For Alicia LaChance painting wasn't something she mastered from childhood. In fact, it happened long after growing up in Webster Groves, her stint of working three jobs abroad in Europe and even her collegiate career and professional start as an industrial designer in Seattle. No, Alicia LaChance only became a painter once she became a mother. “After my children were born and circumstances required that I come up with a new way to get my ideas out in the world and be with my kids. My brother, William, said that I should paint, so I set up shop on the kitchen floor.”
From there she kept honing her craft and building her portfolio, “Every time I would sell a painting I would buy an artbook and gradually teach myself about art history. Then it was just exploring ideas and continuing to try and grow.”
And she did continue to expand her experience and find her voice as an artist. One of her most monumental inspirations was, unusually enough, visual data graphs. “That was a big shift in the work for me, just sort of looking at the way visual data graphs plot exchanges between people and the inherent botanical nature of that. It's just really beautiful seeing this plotted data create such natural imagery.” Beyond that, it became a way for LaChance to explore the data behind the graphs to shine a light on intellectual ideas through symbols, languages and colors.
As for how LaChance goes about creating one of her abstract paintings, it's all about “looking for the mysteries.” She elaborates on this idea by saying, “I'm interested in the gaps. I always like to equate it to jazz. You may be playing a series of notes, but it's the hang time, or the absence of a note, that makes you wonder. I always set out to create something that evokes that sensation and draws them closer. It starts there and then it's an exploration to find what comes next.”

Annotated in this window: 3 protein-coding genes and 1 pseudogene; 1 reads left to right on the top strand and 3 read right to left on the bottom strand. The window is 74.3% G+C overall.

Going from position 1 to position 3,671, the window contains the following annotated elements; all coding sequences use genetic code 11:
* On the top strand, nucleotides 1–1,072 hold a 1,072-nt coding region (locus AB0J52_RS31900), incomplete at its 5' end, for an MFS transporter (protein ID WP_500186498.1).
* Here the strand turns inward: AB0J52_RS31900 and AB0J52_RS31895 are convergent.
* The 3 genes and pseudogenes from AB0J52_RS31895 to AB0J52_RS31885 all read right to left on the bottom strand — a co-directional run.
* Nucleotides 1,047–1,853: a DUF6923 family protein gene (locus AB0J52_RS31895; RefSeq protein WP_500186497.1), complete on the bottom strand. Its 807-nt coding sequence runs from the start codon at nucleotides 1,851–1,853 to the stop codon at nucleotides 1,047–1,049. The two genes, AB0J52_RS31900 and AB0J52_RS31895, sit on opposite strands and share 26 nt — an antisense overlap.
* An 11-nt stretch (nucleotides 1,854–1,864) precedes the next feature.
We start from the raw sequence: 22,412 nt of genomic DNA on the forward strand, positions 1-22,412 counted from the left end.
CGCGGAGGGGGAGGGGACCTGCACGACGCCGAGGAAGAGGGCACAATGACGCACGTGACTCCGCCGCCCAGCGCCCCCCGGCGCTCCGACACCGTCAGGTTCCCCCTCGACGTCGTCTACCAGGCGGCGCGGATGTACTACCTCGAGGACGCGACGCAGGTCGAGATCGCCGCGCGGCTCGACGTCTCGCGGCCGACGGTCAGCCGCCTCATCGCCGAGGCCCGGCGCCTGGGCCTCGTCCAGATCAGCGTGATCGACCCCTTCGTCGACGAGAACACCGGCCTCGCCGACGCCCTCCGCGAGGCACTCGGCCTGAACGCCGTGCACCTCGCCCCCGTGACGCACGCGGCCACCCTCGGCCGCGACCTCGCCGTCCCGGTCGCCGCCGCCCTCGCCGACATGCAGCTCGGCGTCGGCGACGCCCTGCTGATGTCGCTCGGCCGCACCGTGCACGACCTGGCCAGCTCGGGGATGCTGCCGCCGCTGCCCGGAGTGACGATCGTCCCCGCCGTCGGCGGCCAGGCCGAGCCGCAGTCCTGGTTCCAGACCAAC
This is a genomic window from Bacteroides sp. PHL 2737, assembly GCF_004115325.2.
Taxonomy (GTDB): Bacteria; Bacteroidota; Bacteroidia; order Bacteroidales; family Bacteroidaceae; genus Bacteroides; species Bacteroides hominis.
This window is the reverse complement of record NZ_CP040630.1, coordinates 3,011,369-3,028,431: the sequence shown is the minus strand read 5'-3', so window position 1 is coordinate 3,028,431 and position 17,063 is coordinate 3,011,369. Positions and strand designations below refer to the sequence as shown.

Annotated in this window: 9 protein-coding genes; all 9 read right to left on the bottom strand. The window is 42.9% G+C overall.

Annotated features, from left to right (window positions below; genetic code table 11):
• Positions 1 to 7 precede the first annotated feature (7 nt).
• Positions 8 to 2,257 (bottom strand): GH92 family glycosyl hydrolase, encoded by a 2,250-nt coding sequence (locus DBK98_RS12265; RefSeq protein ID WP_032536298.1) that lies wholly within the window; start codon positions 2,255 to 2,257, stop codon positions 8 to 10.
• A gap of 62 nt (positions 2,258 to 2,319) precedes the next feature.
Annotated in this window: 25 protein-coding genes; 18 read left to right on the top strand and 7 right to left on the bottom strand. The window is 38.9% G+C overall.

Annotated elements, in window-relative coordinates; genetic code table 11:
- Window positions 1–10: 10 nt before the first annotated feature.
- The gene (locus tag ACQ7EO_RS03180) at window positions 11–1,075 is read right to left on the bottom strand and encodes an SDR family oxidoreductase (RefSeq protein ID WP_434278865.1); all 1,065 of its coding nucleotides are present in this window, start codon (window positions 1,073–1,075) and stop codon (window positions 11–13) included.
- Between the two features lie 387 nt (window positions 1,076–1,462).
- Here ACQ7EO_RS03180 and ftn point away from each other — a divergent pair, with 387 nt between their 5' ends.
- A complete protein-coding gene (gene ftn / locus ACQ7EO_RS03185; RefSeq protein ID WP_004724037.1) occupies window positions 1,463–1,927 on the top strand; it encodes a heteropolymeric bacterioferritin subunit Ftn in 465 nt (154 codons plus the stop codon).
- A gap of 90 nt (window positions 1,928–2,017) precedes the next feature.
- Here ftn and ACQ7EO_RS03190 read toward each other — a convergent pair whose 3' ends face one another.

Today LaChance, having raised her family and left them to forge their own paths, has a new perception and is using that on her most recent collection of paintings she's calling “The Ornament of Grammar.” Inspired by Owen Jones in his book “The Grammar of Ornament,” these new pieces are a reversal on his ideas in that, instead of looking at the different aesthetics that come from different cultures, Lachance is looking at the symbols and images that come out of cultural boundaries. LaChance explains, “It's fascinating to me that you can take these geometries, boil them down and yet that understanding can transcend cultures and borders.”
Along with this promising new focus on her art, LaChance is also working on getting her new website up and running and making a big move to a new workshop; she's also bringing a new and rare treat for local artists, a Peter Marcus print press. “I think there are like 10 of those that exist, and there are very few that are that scale. Seeing the ebb and flow of ideas and new artists using this machine will be so wonderful. I don't know what's going to happen, but I'm excited.”